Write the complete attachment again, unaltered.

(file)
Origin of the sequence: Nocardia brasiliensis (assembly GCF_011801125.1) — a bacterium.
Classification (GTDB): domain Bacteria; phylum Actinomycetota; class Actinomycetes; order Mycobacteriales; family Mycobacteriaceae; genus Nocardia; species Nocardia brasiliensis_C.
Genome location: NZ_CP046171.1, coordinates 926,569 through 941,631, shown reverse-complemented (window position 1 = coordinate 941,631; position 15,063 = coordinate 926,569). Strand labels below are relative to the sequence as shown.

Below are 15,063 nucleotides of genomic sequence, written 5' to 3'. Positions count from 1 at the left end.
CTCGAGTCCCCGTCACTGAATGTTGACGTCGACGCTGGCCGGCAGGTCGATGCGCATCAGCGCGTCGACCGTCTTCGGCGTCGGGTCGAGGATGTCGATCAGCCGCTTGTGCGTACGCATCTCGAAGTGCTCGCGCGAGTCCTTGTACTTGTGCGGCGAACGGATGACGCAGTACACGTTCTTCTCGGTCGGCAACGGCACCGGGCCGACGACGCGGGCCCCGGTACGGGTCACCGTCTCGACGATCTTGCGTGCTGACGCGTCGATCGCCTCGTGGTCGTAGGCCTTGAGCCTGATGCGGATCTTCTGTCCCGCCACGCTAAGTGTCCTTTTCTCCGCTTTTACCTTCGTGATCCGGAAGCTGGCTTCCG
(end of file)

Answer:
Origin of the sequence: Nocardia brasiliensis (assembly GCF_011801125.1) — a bacterium.
Classification (GTDB): domain Bacteria; phylum Actinomycetota; class Actinomycetes; order Mycobacteriales; family Mycobacteriaceae; genus Nocardia; species Nocardia brasiliensis_C.
Genome location: NZ_CP046171.1, coordinates 926,569 through 941,631, shown reverse-complemented (window position 1 = coordinate 941,631; position 15,063 = coordinate 926,569). Strand labels below are relative to the sequence as shown.

Below are 15,063 nucleotides of genomic sequence, written 5' to 3'. Positions count from 1 at the left end.
CTCGAGTCCCCGTCACTGAATGTTGACGTCGACGCTGGCCGGCAGGTCGATGCGCATCAGCGCGTCGACCGTCTTCGGCGTCGGGTCGAGGATGTCGATCAGCCGCTTGTGCGTACGCATCTCGAAGTGCTCGCGCGAGTCCTTGTACTTGTGCGGCGAACGGATGACGCAGTACACGTTCTTCTCGGTCGGCAACGGCACCGGGCCGACGACGCGGGCCCCGGTACGGGTCACCGTCTCGACGATCTTGCGTGCTGACGCGTCGATCGCCTCGTGGTCGTAGGCCTTGAGCCTGATGCGGATCTTCTGTCCCGCCACGCTAAGTGTCCTTTTCTCCGCTTTTACCTTCGTGATCCGGAAGCTGGCTTCCG